He said everyone in his parish was “very excited” about the papal decree, and that they had been “working for this and waiting for this for an awfully long time.” But he stressed his parish has had a very good relationship with the diocesan bishop and that relationship will go on once his parish becomes part of an ordinariate. “We want to make sure it goes on,” he said. “It’s written into the constitution that there has to be constant cooperation.”
Our Lady of the Atonement has grown rapidly since its humble beginnings in the early 1980s. Starting with just 18 worshippers, it now has 500 families and a thriving school.
Father Phillips sees even more promise with the ordinariates because they won’t be left to the whim of a local bishop, as Anglican-use parishes are currently.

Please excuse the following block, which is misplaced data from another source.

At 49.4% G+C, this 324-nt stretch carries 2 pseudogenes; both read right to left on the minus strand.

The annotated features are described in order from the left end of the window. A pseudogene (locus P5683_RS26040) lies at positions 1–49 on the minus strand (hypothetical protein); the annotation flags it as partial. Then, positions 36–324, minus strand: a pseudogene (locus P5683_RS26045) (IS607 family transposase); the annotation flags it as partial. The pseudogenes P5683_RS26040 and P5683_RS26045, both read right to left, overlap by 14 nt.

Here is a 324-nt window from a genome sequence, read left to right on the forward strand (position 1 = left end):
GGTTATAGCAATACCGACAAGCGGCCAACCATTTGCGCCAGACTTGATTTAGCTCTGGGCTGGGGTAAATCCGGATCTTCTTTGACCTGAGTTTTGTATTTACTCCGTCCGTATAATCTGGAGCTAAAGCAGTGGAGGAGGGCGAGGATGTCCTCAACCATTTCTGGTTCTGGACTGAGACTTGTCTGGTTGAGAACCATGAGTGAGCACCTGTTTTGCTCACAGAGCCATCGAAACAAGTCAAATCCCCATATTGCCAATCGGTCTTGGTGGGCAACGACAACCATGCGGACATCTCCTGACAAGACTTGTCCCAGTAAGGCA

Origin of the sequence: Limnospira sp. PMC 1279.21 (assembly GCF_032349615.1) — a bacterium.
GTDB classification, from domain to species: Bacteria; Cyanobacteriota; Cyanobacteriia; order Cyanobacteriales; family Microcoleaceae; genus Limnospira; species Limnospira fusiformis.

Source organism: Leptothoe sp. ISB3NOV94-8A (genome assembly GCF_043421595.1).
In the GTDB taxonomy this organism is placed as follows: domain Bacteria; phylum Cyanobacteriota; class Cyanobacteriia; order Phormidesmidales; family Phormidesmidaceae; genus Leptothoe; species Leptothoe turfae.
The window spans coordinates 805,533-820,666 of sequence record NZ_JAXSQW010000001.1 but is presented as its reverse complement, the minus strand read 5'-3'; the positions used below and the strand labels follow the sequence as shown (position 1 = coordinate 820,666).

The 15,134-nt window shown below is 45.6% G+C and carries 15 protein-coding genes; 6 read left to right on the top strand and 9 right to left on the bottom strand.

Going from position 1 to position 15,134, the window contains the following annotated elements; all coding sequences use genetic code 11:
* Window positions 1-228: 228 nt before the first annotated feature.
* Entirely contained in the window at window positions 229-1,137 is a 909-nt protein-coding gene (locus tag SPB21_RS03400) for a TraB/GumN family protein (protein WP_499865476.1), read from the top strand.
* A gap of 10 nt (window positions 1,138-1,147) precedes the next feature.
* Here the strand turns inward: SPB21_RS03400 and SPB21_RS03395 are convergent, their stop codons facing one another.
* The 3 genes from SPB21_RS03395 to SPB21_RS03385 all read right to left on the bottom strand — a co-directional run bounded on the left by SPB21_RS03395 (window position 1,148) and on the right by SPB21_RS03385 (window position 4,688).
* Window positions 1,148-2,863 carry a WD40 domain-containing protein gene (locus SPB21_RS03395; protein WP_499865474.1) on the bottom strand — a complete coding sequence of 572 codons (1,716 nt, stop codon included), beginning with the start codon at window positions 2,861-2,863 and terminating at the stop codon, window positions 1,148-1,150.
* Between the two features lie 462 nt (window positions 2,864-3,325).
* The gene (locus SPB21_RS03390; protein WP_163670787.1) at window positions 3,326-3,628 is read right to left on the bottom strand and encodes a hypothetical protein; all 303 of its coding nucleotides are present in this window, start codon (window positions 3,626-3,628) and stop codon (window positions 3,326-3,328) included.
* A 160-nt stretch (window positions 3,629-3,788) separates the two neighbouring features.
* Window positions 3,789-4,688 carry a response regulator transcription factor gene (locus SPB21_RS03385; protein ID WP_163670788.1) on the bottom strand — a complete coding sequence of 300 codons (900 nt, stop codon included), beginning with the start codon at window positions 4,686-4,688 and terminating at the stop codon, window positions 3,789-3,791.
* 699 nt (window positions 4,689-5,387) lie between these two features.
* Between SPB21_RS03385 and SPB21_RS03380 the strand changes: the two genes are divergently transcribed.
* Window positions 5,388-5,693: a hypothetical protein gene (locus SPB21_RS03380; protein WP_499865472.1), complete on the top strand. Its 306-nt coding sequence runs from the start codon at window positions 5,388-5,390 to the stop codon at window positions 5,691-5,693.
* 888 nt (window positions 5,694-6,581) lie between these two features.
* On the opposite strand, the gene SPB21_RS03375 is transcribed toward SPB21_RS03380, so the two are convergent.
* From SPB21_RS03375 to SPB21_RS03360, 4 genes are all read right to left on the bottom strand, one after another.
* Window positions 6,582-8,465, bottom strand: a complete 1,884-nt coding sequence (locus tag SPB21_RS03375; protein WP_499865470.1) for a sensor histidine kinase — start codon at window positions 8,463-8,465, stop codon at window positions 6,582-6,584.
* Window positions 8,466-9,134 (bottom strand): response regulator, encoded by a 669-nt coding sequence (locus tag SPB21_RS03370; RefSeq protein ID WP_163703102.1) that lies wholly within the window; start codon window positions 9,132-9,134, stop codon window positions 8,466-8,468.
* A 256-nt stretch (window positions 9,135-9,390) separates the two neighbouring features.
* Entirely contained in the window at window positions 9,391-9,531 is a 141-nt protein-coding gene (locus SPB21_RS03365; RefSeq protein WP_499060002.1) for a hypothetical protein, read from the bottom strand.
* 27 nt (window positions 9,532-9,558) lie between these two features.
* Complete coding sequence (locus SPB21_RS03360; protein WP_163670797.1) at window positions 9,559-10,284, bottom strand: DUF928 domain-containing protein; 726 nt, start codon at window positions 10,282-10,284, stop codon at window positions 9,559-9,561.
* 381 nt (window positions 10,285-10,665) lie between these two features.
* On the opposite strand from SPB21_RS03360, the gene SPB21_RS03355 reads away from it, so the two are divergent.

“The reason there are so few [Anglican-use parishes] is because so many bishops didn’t want the Pastoral Provision in their diocese,” he said. “An ordinary has the powers of a bishop to establish personal parishes wherever they’re needed, so I think we’ll see a real flowering of this.”
And although his parish is fortunate to have a good relationship with its bishop, Father Phillips said it still felt somewhat “on its own” because the bishop had other priorities to attend to. The only job of the new ordinary, he said, will be “to think of ways for this to grow.”
He added that he didn’t think there would initially be “a huge wave of converts” because of the new ordinariates, “but if it grows slowly, it’ll grow in a more healthy way.”
Said Father Phillips: “It’ll strengthen the whole movement and bring lots of people home.”